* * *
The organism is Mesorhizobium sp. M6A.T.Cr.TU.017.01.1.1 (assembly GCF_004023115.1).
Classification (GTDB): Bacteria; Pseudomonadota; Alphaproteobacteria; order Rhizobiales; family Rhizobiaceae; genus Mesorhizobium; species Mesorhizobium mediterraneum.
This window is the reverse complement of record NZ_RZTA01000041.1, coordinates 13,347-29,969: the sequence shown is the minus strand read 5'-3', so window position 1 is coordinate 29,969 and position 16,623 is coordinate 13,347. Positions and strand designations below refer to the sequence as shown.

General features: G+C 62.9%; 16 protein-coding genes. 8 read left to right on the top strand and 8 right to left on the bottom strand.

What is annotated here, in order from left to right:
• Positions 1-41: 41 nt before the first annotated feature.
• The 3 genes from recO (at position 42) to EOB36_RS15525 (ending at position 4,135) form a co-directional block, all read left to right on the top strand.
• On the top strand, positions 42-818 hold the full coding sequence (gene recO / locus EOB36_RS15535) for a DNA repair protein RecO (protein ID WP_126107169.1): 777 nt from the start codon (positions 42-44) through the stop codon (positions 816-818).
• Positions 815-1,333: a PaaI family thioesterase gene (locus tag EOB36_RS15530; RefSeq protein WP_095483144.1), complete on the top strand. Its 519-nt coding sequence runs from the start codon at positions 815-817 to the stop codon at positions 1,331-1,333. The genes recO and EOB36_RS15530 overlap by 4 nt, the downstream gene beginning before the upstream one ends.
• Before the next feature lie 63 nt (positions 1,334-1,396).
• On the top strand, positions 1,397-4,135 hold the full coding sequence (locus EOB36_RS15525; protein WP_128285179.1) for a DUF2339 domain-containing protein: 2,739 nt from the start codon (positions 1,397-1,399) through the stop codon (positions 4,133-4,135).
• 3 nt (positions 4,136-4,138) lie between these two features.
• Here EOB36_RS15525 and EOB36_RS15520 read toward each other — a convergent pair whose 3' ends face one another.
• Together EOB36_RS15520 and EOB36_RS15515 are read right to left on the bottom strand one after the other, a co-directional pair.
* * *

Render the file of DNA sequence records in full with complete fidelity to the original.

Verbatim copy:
The organism is Mesorhizobium sp. M6A.T.Cr.TU.017.01.1.1 (assembly GCF_004023115.1).
Classification (GTDB): Bacteria; Pseudomonadota; Alphaproteobacteria; order Rhizobiales; family Rhizobiaceae; genus Mesorhizobium; species Mesorhizobium mediterraneum.
This window is the reverse complement of record NZ_RZTA01000041.1, coordinates 13,347-29,969: the sequence shown is the minus strand read 5'-3', so window position 1 is coordinate 29,969 and position 16,623 is coordinate 13,347. Positions and strand designations below refer to the sequence as shown.

General features: G+C 62.9%; 16 protein-coding genes. 8 read left to right on the top strand and 8 right to left on the bottom strand.

What is annotated here, in order from left to right:
• Positions 1-41: 41 nt before the first annotated feature.
• The 3 genes from recO (at position 42) to EOB36_RS15525 (ending at position 4,135) form a co-directional block, all read left to right on the top strand.
• On the top strand, positions 42-818 hold the full coding sequence (gene recO / locus EOB36_RS15535) for a DNA repair protein RecO (protein ID WP_126107169.1): 777 nt from the start codon (positions 42-44) through the stop codon (positions 816-818).
• Positions 815-1,333: a PaaI family thioesterase gene (locus tag EOB36_RS15530; RefSeq protein WP_095483144.1), complete on the top strand. Its 519-nt coding sequence runs from the start codon at positions 815-817 to the stop codon at positions 1,331-1,333. The genes recO and EOB36_RS15530 overlap by 4 nt, the downstream gene beginning before the upstream one ends.
• Before the next feature lie 63 nt (positions 1,334-1,396).
• On the top strand, positions 1,397-4,135 hold the full coding sequence (locus EOB36_RS15525; protein WP_128285179.1) for a DUF2339 domain-containing protein: 2,739 nt from the start codon (positions 1,397-1,399) through the stop codon (positions 4,133-4,135).
• 3 nt (positions 4,136-4,138) lie between these two features.
• Here EOB36_RS15525 and EOB36_RS15520 read toward each other — a convergent pair whose 3' ends face one another.
• Together EOB36_RS15520 and EOB36_RS15515 are read right to left on the bottom strand one after the other, a co-directional pair.